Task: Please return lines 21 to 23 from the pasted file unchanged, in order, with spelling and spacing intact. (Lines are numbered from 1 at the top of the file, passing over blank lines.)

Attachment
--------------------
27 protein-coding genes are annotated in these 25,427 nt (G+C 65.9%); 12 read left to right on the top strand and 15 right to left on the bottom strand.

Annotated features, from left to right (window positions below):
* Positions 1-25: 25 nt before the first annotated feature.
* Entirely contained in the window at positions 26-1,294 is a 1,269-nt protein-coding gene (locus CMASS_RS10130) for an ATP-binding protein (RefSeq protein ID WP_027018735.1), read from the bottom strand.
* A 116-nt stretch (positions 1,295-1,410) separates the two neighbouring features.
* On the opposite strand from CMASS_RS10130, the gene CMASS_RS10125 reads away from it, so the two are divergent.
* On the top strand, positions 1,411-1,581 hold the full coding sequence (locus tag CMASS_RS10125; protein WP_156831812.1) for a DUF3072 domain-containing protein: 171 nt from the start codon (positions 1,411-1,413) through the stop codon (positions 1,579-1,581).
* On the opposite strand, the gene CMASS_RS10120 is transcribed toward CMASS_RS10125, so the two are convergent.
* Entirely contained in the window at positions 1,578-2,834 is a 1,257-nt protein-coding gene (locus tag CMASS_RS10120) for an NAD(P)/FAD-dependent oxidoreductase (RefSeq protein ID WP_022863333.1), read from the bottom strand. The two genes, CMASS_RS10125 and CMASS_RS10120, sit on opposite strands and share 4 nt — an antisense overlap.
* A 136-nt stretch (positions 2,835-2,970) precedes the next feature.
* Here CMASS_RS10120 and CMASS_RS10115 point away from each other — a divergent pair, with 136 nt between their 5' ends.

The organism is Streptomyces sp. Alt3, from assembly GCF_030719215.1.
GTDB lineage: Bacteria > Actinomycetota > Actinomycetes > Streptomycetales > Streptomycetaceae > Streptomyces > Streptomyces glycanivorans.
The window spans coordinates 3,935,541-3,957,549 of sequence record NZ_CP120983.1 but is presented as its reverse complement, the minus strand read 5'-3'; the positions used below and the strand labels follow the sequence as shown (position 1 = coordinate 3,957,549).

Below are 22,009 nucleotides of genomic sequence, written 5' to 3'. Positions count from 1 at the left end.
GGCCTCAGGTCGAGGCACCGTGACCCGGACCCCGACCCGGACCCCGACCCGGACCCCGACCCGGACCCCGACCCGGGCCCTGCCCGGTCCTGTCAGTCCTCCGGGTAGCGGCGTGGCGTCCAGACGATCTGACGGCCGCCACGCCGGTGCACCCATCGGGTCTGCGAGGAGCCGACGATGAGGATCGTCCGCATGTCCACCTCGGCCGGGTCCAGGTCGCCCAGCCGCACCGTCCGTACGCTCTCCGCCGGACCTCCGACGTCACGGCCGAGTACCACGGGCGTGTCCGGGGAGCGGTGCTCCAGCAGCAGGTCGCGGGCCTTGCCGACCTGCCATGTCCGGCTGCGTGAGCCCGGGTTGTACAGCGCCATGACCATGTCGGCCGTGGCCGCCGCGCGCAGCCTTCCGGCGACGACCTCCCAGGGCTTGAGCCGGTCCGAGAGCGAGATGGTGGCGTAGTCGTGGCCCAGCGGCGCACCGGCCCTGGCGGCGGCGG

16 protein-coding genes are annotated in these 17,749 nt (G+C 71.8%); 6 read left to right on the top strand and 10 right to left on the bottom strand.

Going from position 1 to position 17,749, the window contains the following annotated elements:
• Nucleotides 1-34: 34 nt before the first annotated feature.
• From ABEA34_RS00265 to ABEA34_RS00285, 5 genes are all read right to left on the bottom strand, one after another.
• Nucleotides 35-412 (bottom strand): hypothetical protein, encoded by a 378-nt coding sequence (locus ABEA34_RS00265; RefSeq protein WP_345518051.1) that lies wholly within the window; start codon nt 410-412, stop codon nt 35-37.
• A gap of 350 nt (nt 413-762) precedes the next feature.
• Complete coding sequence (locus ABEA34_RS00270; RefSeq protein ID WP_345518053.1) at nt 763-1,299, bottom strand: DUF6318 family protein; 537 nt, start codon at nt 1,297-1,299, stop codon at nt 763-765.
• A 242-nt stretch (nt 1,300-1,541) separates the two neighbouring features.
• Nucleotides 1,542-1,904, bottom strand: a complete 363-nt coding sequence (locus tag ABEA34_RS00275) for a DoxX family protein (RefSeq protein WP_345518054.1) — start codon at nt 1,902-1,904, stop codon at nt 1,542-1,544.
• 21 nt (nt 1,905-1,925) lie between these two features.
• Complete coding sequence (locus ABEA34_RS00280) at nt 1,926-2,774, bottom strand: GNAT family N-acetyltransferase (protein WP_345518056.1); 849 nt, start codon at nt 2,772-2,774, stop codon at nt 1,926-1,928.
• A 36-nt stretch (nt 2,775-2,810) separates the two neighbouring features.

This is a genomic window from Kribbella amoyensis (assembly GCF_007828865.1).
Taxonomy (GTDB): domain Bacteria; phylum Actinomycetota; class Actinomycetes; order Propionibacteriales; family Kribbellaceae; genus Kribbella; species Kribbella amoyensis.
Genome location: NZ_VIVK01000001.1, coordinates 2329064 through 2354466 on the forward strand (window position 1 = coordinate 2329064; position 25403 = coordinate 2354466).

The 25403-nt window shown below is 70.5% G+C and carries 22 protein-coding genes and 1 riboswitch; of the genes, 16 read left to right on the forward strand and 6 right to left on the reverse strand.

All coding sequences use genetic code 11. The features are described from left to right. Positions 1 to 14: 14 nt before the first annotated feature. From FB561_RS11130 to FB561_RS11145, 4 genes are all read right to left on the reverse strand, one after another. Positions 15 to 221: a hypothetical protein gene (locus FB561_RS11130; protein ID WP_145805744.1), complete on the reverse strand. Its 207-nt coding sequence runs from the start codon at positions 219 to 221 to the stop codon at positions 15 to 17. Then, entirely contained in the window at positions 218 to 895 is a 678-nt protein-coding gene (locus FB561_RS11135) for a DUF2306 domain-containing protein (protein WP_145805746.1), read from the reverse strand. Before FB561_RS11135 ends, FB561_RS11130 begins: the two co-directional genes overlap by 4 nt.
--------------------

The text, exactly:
• Nucleotides 35-412 (bottom strand): hypothetical protein, encoded by a 378-nt coding sequence (locus ABEA34_RS00265; RefSeq protein WP_345518051.1) that lies wholly within the window; start codon nt 410-412, stop codon nt 35-37.
• A gap of 350 nt (nt 413-762) precedes the next feature.
• Complete coding sequence (locus ABEA34_RS00270; RefSeq protein ID WP_345518053.1) at nt 763-1,299, bottom strand: DUF6318 family protein; 537 nt, start codon at nt 1,297-1,299, stop codon at nt 763-765.